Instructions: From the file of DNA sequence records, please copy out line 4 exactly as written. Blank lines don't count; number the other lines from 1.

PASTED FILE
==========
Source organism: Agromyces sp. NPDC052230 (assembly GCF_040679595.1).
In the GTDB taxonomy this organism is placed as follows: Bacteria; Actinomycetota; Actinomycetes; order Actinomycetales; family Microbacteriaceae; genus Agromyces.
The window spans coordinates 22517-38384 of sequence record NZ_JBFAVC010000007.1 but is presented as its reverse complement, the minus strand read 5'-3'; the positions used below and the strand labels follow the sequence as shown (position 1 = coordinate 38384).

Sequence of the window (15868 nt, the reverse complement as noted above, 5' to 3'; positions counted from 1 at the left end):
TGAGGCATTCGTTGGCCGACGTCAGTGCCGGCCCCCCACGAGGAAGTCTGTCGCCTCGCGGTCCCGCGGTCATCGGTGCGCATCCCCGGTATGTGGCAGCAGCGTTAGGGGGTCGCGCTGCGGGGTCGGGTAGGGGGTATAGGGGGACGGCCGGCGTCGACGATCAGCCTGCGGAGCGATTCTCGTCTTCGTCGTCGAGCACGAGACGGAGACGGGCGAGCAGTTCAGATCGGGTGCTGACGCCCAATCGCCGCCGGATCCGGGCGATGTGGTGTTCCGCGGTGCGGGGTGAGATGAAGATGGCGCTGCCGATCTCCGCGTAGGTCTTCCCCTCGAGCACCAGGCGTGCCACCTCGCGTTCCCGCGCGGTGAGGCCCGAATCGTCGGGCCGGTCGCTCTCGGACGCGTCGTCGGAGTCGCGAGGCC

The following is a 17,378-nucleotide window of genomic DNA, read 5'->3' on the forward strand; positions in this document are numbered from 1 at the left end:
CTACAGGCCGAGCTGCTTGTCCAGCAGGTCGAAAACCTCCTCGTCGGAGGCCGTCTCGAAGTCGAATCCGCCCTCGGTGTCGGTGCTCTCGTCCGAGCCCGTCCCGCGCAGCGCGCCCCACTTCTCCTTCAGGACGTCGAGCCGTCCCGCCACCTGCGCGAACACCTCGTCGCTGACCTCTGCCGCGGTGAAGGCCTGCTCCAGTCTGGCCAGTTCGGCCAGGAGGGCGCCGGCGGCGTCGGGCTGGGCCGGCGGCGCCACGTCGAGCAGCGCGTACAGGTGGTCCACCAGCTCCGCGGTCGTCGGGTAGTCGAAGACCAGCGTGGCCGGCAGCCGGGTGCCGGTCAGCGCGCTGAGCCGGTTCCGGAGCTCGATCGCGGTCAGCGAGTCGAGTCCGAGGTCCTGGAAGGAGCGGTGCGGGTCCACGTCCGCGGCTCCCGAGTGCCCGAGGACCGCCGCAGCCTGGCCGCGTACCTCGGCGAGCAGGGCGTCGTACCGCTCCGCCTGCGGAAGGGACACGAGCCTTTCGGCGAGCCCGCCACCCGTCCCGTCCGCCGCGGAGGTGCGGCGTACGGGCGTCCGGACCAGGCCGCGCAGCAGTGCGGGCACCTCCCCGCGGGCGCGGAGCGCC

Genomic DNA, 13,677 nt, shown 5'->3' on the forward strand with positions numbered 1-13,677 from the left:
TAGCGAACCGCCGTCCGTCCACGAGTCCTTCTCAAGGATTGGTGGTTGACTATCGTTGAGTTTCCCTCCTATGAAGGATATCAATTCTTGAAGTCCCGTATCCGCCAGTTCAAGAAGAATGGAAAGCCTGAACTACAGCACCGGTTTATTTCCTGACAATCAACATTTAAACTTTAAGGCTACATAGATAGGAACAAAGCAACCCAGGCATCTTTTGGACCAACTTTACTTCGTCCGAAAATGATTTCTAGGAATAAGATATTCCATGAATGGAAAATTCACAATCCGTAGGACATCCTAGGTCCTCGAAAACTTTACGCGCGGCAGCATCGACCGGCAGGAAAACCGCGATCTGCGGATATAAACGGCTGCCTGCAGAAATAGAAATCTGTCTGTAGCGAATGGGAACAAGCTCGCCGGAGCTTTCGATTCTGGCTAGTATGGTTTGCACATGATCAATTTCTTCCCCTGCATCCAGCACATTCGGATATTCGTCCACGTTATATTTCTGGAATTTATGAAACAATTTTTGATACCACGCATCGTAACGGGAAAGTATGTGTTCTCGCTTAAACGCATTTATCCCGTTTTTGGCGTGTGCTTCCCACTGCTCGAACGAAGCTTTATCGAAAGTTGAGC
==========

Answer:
Sequence of the window (15868 nt, the reverse complement as noted above, 5' to 3'; positions counted from 1 at the left end):